There is however a difference between growing older and getting wiser. At one point in my life I actually just did the former. I moved along in my life without opening myself to new experiences. My career had taken off; I had a great family, a nice apartment and a kickass car, in short, everything I ever dreamed of. That’s when it all happened. I became content with what I had, I lost my playfulness, I didn’t push myself to reach greater heights anymore, I stopped dreaming, my career which has always been a fine balance of fun and work, had now become just work and complacency became my best friend. In short, I had become bland. No longer the childish, fun loving crazy guy of old, the kid in me had disappeared.

I have always loved kids. Kids have an innocence that is quite endearing to me and I’m sure to many adults too. I guess that could be one of the main reasons why people open up to me so easily and are comfortable with my ramblings and quip comments, for to them, I am childish, a kid trapped in a grown ups’ body (And what a beautiful body it is too). And who’s to say I’m not. I take that as a compliment. I think the child’s mind is a wonderful thing, full of maybes, what ifs and most importantly whys. I often ask myself when was the time that I stop asking these questions, because then I would remember the first day I had stop growing and begin my journey into the great abyss called normality.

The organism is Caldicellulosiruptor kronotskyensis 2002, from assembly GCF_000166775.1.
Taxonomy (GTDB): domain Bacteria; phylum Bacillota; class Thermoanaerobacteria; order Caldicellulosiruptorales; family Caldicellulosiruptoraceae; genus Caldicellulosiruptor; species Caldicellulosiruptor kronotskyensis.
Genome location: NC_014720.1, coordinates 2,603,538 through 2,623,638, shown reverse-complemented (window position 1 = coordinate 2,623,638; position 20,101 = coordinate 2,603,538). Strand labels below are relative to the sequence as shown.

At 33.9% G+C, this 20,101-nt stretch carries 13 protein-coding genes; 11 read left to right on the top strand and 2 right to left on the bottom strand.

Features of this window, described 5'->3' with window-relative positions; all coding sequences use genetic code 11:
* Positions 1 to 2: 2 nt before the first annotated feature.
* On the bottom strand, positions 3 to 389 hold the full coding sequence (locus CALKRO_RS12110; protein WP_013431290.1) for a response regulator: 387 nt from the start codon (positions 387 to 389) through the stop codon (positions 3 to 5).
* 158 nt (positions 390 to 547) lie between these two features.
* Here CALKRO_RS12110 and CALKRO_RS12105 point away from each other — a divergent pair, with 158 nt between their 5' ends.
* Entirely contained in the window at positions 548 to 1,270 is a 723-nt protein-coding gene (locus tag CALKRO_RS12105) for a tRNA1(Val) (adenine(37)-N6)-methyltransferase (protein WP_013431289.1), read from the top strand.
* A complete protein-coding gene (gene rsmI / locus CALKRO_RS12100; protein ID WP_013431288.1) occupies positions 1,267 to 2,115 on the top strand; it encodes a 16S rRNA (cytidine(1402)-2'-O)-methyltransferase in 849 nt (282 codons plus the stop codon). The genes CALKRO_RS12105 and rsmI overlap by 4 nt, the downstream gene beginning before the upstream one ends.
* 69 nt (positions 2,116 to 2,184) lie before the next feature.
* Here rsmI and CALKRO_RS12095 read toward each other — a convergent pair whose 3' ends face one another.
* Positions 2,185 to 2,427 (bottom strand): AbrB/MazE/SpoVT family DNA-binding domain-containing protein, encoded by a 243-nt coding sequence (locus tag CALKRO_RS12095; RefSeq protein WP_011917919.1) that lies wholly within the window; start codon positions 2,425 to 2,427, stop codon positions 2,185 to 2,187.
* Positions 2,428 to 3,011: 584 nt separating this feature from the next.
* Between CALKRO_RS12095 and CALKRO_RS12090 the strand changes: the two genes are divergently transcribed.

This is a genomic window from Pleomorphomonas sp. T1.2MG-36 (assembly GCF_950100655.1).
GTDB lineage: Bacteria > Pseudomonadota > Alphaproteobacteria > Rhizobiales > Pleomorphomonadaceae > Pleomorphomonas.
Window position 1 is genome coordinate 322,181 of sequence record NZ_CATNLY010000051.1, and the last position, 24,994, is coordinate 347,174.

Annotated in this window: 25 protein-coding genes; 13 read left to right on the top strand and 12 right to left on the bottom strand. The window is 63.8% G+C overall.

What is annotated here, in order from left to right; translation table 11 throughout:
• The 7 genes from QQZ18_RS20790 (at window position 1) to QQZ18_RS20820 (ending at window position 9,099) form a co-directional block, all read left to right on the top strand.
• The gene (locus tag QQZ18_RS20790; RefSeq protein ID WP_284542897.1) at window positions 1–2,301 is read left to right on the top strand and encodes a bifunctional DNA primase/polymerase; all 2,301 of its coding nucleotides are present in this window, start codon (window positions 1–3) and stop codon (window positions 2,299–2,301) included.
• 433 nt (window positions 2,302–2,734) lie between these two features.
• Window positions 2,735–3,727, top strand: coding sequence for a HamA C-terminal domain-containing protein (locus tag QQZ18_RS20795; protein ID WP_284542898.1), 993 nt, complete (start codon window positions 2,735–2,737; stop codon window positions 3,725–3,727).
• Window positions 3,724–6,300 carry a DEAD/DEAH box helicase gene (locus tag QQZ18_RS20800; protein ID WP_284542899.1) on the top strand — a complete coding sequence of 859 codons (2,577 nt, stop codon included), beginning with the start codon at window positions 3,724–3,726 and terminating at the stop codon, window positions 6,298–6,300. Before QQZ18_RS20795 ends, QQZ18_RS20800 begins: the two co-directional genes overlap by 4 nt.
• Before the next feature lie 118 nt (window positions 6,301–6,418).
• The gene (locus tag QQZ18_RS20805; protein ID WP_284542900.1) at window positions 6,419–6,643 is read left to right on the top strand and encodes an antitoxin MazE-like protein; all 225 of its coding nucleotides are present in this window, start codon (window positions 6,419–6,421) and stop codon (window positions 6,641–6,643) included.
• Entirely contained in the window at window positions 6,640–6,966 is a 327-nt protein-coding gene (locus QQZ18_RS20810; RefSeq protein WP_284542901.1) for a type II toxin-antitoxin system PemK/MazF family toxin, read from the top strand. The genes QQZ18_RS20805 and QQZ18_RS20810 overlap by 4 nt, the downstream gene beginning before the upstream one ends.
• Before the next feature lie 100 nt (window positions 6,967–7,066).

I believe I am a grown up kid because I still think like a kid. I am still constantly asking the questions. Still curious about the new things and stuff I have yet to encounter. I am not shy to make a fool of myself in the name of fun and experimentation, much to the horror of my wife and family members. I have learned that the only way to solve a problem is by facing it first; running away only prolongs the inevitable. For example, I’m sure many mamaks had to go through a bunch of pagoda t-shirts and suffered many minor third degree burns, before they finally mastered the art of tea pulling or teh tarik making. I have learnt that the only way to get my wife to stop nagging is to talk to her calmly and find out what’s bugging her. Yelling at her or pretending she isn’t there would only makes her nag twice as fast at a higher armor piercing pitch while hurling an inanimate object towards my person.

Jokes aside, my wife is my cauldron of strength and the love of my life. She provides balance in my life and grounds the man-child when he gets a bit out of hand. She is also the mother of my children, Mia Sara Shauki and Anais Shauki, who are like little cherubs that constantly bring me joy. Having children, I think, is the best thing that I have experienced in my life, second only to the actual act of making them.

I thank the almighty for blessing me with the two little reminders of what it is like to be free of the constraints of a mind which has been weathered down by experiences that closes it up and set certain beliefs based on the standards set by society. The kind, which says things like, fat, is ugly! And their idea of looking normal is to look like Brad Pitt or Heidi Klum. If you trained a dog often enough to play dead, eventually it will think that playing dead is a normal part of life. This is called conditioning.

I realize that the way I am is very closely related to my experiences in the past as certain habits were starting to form. Three years ago, after attending the Asiaworks Training program, an experiential self-awareness course, I realized that to move forward in life, we must forgive and let go of the shackles that hold us back in the past. Everyone says, “Aiiya, I know that already-laa!” and that they are familiar with the saying, but not many actually take any action to live by it. Unless you have actually experienced the feeling you get from letting go, I live it hence I am free.